The weather was perfect, neither too hot nor too cold, as Secaucus unveiled its annual Summer Green Festival, a day-long outdoor community affair dedicated to the environment.
Although the hot air balloon would not take off due to stiff wind off the Hackensack River, nearly everything else went as planned as groups promoting the environment gathered not only to entertain people, but to educate them as well.
Moved up to May 4 to better coincide with Earth Day – an event first celebrated in 1970 with the rise of a renewed environmental movement – the Green Festival attempted to provide a host of activities for everyone, from pony rides and puppet shows for the very young to more educational programs about aspects of the environment and how to get along with nature.
“This really turned out well,” said Mayor Michael Gonnelli, who roamed from exhibit to exhibit with an expression nearly as exuberant as the kids who participated in some of the interactive features.
This year the town cosponsored the event with Xchange at Secaucus Junction, where there were more than 50 booths, tables and other displays stretched across the public space to the edge of the river.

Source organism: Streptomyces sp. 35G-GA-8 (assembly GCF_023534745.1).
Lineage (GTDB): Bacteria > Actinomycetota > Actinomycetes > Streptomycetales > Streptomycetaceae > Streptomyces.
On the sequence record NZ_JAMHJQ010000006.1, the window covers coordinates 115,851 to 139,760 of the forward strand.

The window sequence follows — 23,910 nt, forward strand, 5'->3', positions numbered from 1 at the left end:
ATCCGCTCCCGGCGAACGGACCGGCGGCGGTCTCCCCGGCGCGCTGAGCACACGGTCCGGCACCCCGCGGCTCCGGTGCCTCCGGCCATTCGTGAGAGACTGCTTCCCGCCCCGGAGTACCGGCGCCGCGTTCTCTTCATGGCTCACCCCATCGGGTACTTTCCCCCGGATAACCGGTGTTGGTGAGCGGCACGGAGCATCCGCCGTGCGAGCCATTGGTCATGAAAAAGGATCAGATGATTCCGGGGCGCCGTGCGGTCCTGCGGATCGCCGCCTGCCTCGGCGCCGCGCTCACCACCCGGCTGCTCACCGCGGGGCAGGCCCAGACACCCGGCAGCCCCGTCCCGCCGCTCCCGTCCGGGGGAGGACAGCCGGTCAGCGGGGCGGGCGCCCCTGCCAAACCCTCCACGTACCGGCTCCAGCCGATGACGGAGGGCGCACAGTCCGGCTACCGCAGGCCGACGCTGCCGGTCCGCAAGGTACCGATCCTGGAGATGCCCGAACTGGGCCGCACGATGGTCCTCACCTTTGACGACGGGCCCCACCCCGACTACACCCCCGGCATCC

This festival is an outgrowth of the former Riverfest, which was put on for about a decade in nearby Laurel Hill Park – then sponsored by the New Jersey Meadowlands Commission – to highlight the environmental restoration of the once-polluted Hackensack River. Four years ago, after Gonnelli became mayor, the town revived the yearly event as a celebration of the environment.
“This really turned out well.” – Mayor Michael Gonnelli,
Traces of historic Secaucus
While the event had many exhibits, it also had fun events such as rock climbing, jousting, bullriding, pony rides, carriage rides, river cruises, and many, many farm animals, including three rather shy pigs, an throwback to historic Secaucus that was once known for its pig farms, nurseries, and iron foundries, many of which existed within earshot of this year’s festival.
With the crash of Wall Street markets in 1929, Secaucus became a hub of pig farms, slaughter houses and other activities, much of which supplied troops during World War II. The end of the war, however, changed Secaucus from a farm community to Hudson County’s first suburb, as soldiers returning from the war sought to raise families, and many of the farms gave way to housing development and much later warehouses.
The Green Festival in some ways helped return Secaucus to its rich roots in the 19th century, when it was also known for its green houses and its massive output of vegetables and flowers.
The butterfly exhibit, a popular attraction from the June 2012 Green Festival, also featured an educator, who dressed up in a delightful butterfly outfit.
The town also unveiled its community garden.
Al Sullivan may be reached at firstname.lastname@example.org.